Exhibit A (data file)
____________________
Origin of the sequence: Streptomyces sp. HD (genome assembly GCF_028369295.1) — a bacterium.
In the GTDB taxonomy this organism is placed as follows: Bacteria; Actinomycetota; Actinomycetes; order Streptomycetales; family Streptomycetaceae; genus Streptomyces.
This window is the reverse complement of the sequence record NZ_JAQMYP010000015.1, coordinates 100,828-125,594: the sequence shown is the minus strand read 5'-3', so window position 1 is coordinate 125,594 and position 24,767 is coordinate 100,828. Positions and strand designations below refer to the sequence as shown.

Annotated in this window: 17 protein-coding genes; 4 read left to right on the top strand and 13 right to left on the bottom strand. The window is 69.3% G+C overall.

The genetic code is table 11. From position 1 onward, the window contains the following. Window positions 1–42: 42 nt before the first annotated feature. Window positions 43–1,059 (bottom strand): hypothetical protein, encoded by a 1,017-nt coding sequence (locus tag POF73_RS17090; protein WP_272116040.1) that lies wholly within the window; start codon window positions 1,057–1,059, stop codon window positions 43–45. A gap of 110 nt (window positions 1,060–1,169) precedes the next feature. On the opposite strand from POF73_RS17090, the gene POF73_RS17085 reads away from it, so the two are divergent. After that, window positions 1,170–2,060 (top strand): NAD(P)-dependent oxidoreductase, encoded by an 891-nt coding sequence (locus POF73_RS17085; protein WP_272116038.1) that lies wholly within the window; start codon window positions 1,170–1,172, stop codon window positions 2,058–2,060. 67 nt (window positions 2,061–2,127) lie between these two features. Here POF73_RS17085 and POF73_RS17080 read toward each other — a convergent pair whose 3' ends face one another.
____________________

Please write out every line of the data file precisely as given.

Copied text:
Origin of the sequence: Streptomyces sp. HD (genome assembly GCF_028369295.1) — a bacterium.
In the GTDB taxonomy this organism is placed as follows: Bacteria; Actinomycetota; Actinomycetes; order Streptomycetales; family Streptomycetaceae; genus Streptomyces.
This window is the reverse complement of the sequence record NZ_JAQMYP010000015.1, coordinates 100,828-125,594: the sequence shown is the minus strand read 5'-3', so window position 1 is coordinate 125,594 and position 24,767 is coordinate 100,828. Positions and strand designations below refer to the sequence as shown.

Annotated in this window: 17 protein-coding genes; 4 read left to right on the top strand and 13 right to left on the bottom strand. The window is 69.3% G+C overall.

The genetic code is table 11. From position 1 onward, the window contains the following. Window positions 1–42: 42 nt before the first annotated feature. Window positions 43–1,059 (bottom strand): hypothetical protein, encoded by a 1,017-nt coding sequence (locus tag POF73_RS17090; protein WP_272116040.1) that lies wholly within the window; start codon window positions 1,057–1,059, stop codon window positions 43–45. A gap of 110 nt (window positions 1,060–1,169) precedes the next feature. On the opposite strand from POF73_RS17090, the gene POF73_RS17085 reads away from it, so the two are divergent. After that, window positions 1,170–2,060 (top strand): NAD(P)-dependent oxidoreductase, encoded by an 891-nt coding sequence (locus POF73_RS17085; protein WP_272116038.1) that lies wholly within the window; start codon window positions 1,170–1,172, stop codon window positions 2,058–2,060. 67 nt (window positions 2,061–2,127) lie between these two features. Here POF73_RS17085 and POF73_RS17080 read toward each other — a convergent pair whose 3' ends face one another.